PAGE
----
• That's the problem, the speed. Isn't C 3.1 and a higher speed than 3.0? I would love to use the Samsung external SSD and get the speed from it.
  • That's something I wasn't sure about, whether they could still utilise usb 3.1 (is 3.2 a thing now?) from a USB-A Port, or if the USB-C have more connectors or whatever which is what allows the possibility of faster speeds, but I honestly don't know.
  • 3.2 added a 20Gbps mode, but I've not seen anything that uses it yet (not saying nothing does, just nothing I'm personally aware of). In general, many devices that use the USB A connector, only support up to 5Gbps, where USB C frequently goes up to 10Gbps (and presumably newer devices will start to support the newer 20Gbps). I don't believe USB A can't go faster than 5Gbps, just that they generally don't, because 5Gbps, was the limit of USB 3.0, before there was a USB C.
  • Yeah, it's one of those things that is a little confusing, as A, B, C, they're just connectors. But if the data throughput is affected by the number of wires in the cable, which is how some work, then it could be that USB C has more separate connections within the plug, thus allowing for the increased amount of data. But I'm just spit balling based on my very limited knowledge of how some other cabling works (DMX, Ethernet and speaker notably). Alternatively, it could also just be forced obsolescence, it's possible, but no one will do it because C is so much more convenient.
  • I use the HDMI passthrough for my Xbox 360 so I can use my good headphones with it instead of the ancient Turtle Beach headset. It also comes in handy for when I am in a party on Xbox one and I want to play a non BC 360 game, that way I don't have to change anything.
  • It would be an exceptionally stupid move by Microsoft to drop the HDMI pass-thru capability. I don't see how the cost of including it would make a material difference to the overall cost of the console, especially if you forget about OneGuide. Also, I don't see how including an HDMI-in port detracts from Microsoft's preferred and renewed focus on gaming for the Series X. OneGuide has never worked where I live, but I've always made use of the HDMI pass-thru since I've had an Xbox One. As my satellite TV box has its own EPG, the lack of OneGuide has never really bothered me. Having that HDMI-in port on my Xbox One X has made the console the hub of my TV-connected entertainment, enabling convenient and efficient switching to all options from watching regular TV, DVD/Blu-ray, streaming apps, and game-related features with my Xbox media remote. For the Series X to not have an HDMI-in port, for me it would go from a definite replacement of my One X to a possible addition to my One X. I'm not going to change my whole entertainment setup to accommodate Microsoft's dumb decisions.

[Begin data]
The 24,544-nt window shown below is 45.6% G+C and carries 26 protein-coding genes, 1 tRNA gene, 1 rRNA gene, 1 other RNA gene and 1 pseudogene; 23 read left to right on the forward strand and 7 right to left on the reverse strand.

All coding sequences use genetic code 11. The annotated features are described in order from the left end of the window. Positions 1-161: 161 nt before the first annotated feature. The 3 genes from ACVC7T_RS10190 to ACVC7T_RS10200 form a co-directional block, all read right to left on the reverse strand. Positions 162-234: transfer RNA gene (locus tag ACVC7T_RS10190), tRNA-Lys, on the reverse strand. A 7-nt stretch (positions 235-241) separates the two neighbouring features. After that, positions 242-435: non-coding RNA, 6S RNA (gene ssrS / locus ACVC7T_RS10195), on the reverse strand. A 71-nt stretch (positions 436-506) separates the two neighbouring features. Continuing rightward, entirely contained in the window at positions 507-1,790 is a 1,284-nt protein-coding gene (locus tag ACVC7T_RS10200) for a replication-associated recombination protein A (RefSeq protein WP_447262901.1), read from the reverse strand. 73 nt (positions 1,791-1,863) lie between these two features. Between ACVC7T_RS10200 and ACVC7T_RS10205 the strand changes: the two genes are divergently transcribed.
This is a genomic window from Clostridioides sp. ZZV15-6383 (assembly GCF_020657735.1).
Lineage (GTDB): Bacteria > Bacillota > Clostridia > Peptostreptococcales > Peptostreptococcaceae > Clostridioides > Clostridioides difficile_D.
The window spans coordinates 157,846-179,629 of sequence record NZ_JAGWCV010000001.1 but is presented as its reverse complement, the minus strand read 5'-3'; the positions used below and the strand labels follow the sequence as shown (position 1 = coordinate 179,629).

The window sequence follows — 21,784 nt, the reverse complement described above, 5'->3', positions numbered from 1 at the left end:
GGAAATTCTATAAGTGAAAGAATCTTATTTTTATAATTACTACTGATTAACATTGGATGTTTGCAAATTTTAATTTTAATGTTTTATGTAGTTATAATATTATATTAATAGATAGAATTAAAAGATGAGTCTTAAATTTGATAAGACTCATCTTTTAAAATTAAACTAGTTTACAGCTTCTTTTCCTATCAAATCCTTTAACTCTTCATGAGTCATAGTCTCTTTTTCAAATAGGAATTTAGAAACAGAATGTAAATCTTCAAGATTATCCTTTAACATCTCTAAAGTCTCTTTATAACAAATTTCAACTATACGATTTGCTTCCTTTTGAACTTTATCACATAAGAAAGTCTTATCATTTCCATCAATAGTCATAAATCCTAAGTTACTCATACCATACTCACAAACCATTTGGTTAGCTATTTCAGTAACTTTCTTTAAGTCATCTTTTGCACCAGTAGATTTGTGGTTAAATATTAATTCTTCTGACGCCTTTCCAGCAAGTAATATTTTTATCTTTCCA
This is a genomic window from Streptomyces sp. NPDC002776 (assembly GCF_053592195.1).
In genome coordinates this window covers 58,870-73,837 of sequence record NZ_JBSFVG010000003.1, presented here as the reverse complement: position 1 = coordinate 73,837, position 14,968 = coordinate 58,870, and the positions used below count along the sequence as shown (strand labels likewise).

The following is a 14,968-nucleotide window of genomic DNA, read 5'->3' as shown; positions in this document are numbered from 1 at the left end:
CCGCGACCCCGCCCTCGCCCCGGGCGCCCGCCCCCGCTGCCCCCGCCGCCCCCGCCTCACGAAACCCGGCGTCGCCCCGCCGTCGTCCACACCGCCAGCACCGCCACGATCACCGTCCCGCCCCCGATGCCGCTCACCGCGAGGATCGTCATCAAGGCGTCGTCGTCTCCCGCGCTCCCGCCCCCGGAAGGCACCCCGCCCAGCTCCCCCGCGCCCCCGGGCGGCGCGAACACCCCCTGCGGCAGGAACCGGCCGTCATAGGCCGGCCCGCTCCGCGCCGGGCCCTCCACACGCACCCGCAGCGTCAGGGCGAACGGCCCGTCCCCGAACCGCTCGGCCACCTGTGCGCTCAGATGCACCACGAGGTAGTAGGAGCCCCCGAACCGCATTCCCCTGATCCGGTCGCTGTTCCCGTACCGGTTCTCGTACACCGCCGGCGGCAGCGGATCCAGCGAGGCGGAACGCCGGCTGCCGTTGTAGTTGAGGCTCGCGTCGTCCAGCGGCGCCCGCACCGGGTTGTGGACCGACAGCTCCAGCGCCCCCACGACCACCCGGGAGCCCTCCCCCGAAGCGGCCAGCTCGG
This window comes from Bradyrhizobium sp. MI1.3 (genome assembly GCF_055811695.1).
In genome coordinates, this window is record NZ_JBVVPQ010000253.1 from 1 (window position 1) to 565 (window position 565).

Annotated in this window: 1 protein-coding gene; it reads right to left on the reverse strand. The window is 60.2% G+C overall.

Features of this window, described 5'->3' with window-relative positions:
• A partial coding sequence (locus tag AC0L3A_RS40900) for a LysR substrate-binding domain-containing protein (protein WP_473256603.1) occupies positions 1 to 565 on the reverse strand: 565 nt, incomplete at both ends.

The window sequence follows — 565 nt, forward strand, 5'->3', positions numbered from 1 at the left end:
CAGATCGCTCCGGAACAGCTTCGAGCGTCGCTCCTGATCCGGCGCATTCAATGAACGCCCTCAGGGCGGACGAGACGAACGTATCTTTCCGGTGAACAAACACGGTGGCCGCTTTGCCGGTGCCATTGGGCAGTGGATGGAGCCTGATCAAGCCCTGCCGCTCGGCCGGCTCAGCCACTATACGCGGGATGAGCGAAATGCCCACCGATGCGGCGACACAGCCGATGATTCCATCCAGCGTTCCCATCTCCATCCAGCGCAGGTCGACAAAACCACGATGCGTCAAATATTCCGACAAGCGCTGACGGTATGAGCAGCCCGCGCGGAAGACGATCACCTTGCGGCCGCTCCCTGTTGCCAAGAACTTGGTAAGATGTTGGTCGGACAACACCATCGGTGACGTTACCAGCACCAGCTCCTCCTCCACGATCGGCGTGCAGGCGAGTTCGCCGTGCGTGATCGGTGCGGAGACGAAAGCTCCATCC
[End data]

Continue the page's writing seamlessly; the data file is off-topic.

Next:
• Totally agree. Hope this isn't the case.
  • Guess we'll have to plug the series X in the HDMI in of the Xbox one... 🤣 They might bundle it for free... Full BC confirmed 🤣🤣🤣🤣
  • Man, I hope this is not the final port set up? I and many friends set the xbox up as the main entertainment unit. Meaning cable is passed through the box. So far, this is terrible news.
  • I need my HDMI in! I rely on the Xbox as the media hub for my entertainment/AV system. It turns everything on with a phrase ("Xbox On") or single button press. By running all audio and video through the Xbox, it also saves me from having to change inputs and volume levels across multiple devices every time I change sources. I want to also emphasize that this is separate from needing to maintain the OneGuide in various markets. At least for me, I don't care about OneGuide. It's the single feed into my system and the IR blaster to turn everything on with one voice command or touch that I need. Does anyone know if there's a place to post my concerns where MS is most likely to see them? I have been assuming all along that I would be a launch-day Scarlet buyer, but if it will break my whole entertainment model... I have no idea what I'll do. Probably wait and hope a subsequent Series X edition adds the broader entertainment features back in.